Companies aren’t improving their margins or profitability. They are simply fulfilling their buyers’ requests for a cheaper product at the retail level, and the only one benefiting is the spoiled consumer.
What happens when factories start to close? What happens as wages, compliance, energy and all other related costs continue to increase, forcing either price hikes or bankruptcy at the factory level? How will the retail community continue to purchase clothing at the same depressed prices?
Now we have another issue on our hands, one we haven’t thought about much in the past two years.
Cotton prices have gone up nearly 17 percent in the past month and if certain conditions continue (like lower crops in the largest cotton producing countries leading to short supply), I would not count out cotton hovering around the current 80 cents a pound, or even ticking up from there.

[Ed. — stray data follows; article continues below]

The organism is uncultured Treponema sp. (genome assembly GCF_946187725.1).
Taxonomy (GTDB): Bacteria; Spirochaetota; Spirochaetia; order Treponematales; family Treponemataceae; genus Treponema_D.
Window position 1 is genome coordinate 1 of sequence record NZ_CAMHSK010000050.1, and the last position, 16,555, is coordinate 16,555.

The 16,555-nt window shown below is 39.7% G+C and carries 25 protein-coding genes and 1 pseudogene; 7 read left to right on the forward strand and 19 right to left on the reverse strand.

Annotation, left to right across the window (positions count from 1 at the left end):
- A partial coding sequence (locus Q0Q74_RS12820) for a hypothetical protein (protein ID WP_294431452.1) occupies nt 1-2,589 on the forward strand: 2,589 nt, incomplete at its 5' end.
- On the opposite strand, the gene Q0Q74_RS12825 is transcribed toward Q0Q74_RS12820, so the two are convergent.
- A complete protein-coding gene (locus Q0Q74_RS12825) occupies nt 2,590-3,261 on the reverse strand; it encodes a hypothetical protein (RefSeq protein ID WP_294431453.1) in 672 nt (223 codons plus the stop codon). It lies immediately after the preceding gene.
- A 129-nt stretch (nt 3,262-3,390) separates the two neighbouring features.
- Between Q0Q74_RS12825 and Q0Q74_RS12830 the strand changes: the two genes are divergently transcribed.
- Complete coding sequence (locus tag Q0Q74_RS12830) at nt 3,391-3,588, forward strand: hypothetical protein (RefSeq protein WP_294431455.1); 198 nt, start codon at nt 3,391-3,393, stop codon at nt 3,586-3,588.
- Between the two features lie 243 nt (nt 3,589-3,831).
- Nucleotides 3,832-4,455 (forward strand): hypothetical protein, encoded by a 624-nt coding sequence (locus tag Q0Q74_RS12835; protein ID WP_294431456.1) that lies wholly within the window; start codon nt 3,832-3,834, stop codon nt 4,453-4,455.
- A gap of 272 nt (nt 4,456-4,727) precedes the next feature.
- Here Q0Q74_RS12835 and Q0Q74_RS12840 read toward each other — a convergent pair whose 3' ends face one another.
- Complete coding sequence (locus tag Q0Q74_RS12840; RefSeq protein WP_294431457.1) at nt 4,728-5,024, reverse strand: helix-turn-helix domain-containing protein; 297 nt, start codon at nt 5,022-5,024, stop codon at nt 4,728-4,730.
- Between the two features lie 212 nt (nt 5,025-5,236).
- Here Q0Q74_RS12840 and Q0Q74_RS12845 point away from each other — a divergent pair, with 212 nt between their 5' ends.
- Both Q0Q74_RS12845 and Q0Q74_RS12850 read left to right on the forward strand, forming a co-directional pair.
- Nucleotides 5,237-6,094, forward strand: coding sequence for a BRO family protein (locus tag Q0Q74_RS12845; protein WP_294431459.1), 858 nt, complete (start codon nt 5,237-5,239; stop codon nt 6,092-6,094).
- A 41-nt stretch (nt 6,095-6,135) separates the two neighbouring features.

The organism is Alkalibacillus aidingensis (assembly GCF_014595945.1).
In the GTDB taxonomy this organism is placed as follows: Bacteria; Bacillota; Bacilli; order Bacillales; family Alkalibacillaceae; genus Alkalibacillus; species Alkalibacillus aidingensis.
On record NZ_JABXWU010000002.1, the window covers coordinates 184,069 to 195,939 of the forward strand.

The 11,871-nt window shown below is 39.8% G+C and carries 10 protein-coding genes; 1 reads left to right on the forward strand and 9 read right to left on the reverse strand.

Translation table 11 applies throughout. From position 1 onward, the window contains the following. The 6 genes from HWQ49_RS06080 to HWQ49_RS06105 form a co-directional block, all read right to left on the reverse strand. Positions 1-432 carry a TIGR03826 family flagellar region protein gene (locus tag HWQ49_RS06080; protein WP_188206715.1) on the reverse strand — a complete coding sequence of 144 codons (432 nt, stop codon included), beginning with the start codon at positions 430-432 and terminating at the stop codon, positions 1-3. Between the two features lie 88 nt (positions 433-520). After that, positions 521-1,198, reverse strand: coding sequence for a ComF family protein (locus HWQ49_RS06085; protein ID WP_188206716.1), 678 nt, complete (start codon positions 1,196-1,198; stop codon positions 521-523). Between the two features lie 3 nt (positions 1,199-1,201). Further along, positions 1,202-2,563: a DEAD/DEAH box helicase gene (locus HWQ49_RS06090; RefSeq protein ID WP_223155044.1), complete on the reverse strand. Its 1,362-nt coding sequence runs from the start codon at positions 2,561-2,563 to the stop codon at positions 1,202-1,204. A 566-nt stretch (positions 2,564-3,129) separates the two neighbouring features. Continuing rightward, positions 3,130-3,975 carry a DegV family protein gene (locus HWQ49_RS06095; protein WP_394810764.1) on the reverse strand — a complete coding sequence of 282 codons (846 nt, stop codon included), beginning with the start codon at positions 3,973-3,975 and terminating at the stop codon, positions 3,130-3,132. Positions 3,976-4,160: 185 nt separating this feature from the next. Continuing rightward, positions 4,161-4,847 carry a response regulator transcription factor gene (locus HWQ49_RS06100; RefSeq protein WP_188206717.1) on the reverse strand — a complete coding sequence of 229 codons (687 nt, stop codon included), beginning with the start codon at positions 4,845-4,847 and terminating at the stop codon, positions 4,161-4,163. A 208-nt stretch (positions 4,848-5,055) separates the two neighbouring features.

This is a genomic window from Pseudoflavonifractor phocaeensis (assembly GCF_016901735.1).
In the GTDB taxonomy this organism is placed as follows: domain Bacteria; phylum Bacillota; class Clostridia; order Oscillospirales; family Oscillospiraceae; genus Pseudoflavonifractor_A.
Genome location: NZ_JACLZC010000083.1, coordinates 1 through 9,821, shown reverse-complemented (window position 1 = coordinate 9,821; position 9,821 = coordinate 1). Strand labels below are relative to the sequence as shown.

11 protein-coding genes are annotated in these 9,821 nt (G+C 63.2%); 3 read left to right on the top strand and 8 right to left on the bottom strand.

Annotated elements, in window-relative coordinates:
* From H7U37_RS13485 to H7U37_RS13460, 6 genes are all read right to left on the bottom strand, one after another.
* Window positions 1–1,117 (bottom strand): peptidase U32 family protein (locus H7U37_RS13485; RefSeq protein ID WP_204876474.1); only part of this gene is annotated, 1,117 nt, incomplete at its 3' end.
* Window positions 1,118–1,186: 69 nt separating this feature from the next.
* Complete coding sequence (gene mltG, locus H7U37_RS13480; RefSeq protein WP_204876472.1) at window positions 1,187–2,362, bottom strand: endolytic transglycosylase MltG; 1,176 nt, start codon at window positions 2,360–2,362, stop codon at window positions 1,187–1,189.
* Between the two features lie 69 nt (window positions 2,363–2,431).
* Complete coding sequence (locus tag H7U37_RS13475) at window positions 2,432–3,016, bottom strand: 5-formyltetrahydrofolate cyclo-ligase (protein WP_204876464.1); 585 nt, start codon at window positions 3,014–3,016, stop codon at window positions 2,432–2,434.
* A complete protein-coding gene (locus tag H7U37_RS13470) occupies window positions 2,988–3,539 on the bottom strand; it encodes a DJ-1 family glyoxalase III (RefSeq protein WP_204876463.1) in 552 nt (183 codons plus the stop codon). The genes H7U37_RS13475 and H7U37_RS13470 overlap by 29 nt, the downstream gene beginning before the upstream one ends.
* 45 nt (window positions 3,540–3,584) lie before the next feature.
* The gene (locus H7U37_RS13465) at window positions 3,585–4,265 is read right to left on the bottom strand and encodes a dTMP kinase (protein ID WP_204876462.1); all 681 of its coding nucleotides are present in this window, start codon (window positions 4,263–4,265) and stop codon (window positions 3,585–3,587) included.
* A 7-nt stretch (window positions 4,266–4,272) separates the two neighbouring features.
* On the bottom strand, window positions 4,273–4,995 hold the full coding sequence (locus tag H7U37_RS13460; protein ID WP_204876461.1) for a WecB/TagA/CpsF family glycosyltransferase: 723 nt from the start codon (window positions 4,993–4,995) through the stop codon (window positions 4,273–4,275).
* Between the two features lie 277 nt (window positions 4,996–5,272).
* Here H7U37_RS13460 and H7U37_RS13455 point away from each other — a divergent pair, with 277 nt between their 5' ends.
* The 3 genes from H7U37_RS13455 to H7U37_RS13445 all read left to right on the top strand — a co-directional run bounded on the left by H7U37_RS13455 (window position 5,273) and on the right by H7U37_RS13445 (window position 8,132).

For the past year or so, raw material prices were not part of the cost conversation as they remained somewhat stable and manageable. Orders taken at break-even or slight losses are now in jeopardy.
The questions now are: Will the factory fulfill these orders? Will brands have their orders bumped for better paying clients? How does this affect holiday and spring deliveries? Who is absorbing—or even prepared to absorb—any increase?
Think about this, we have established retail prices and FOBs that would be unmanageable moving into next year if cotton increases and wages increase. Which they likely will.